Migraine stories from our migraine community
Patients with migraine often have difficulty articulating their exact struggles to other people, especially coworkers, friends and loved ones. For our 3rd Annual Migraine Moment Short Film Contest, we invited members of our community to articulate their experience with this debilitating disease through the power of film. The submissions were powerful and showcased a great deal of diversity in style and themes.
In order to share the breadth and depth of migraine’s impact on every aspect of people’s lives, the American Migraine Foundation will continue to highlight film submissions each month. Read on to learn more about three selected films from our contest, and for a discussion of the themes covered in each film.
“A Migraine Horror”
Benjamin Bogard’s “A Migraine Horror” actually personifies migraine, turning it into a masked monster that haunts the protagonist of this suspenseful short. At first, his day seems to start off like any other. He fixes himself a cup of tea and checks his phone. Suddenly, a silent, faceless person appears before him.
The personification of migraine shows that this chronic illness is deeply personal and haunting for some people. Due to the difficulty of predicting or controlling their migraine attacks, people may feel powerless and vulnerable to the symptoms. However, by identifying his invisible disease as something external to himself, Ben is able to more easily depict his struggle with migraine. To read about how to support someone with migraine, download our free guide.
“The Waiting Wave”
Abby Norwood’s short film starts out depicting an idyllic day at the beach. The film is shot from the protagonist’s point of view and shows her enjoying sand, sun, and water with her dog and significant other. Until, that is, the onset of a migraine derails her day trip and forces her to withdraw into the dark indoors.
“The Waiting Wave” shows that even on the most relaxing of days, people living with migraine aren’t always safe from pain. While some foods and lifestyle factors are common migraine triggers, attacks can occur suddenly and aren’t always preventable. Furthermore, symptoms often persist during the interictal state between attacks. Fear of the next migraine attack can cause anxiety or depression, preventing many people from enjoying their migraine-free days.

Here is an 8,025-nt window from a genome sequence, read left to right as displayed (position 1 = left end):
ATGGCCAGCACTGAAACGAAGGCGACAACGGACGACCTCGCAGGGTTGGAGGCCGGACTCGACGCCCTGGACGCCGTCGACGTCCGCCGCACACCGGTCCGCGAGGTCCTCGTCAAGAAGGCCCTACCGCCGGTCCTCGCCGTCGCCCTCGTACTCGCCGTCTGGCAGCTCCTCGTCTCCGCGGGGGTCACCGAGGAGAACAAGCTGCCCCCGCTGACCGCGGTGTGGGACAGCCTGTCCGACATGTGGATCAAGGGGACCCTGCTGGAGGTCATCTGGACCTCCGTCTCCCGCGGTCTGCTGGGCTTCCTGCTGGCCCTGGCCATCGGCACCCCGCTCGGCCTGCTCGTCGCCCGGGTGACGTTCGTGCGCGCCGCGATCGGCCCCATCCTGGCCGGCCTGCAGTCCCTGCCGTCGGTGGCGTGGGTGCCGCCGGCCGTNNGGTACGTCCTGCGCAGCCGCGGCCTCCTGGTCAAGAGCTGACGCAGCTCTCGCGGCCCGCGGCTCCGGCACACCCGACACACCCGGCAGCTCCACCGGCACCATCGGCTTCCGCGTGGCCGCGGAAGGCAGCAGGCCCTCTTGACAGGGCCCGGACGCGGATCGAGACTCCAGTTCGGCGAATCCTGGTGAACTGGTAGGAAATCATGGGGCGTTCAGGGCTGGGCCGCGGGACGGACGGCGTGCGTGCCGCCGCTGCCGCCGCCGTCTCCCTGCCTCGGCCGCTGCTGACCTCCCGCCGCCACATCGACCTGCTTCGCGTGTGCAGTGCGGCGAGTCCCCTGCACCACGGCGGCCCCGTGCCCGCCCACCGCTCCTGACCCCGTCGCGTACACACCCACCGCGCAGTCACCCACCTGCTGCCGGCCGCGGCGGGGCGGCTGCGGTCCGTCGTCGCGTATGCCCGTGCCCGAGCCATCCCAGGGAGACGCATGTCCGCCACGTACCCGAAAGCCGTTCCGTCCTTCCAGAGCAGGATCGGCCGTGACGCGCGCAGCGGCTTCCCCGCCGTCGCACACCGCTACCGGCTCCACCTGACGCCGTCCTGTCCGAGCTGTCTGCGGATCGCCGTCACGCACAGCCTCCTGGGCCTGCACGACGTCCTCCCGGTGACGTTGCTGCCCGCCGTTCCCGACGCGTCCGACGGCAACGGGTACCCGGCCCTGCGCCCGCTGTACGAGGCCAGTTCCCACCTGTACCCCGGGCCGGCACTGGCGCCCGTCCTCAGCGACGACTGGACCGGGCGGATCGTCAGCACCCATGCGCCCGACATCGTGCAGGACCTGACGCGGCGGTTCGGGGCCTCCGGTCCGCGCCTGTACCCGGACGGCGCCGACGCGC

“The Best We Can”
Katelyn Wright narrates her short “The Best We Can,” which is inspired by her personal experience with migraine. She shares the struggle of explaining migraine to friends and describes the painful symptoms with vivid metaphors and similes. However, in the end, she offers an inspiring message.
Katelyn, who has lived with migraine for 10 years, has come to accept her chronic illness and learned to “carry on.” There is no cure for migraine, but there are treatments that can help people manage their symptoms and reduce the frequency and intensity of migraine attacks. To learn more about living with migraine, download our guide on what to do after your diagnosis, and explore popular treatment options here.
Next month, we’ll continue to share the powerful videos submitted by members of the migraine community. Thank you to all the filmmakers who took the time to make these shorts and share their stories. In the meantime, you can watch all of the finalists here on YouTube, and learn more about migraine in our doctor-verified resource library.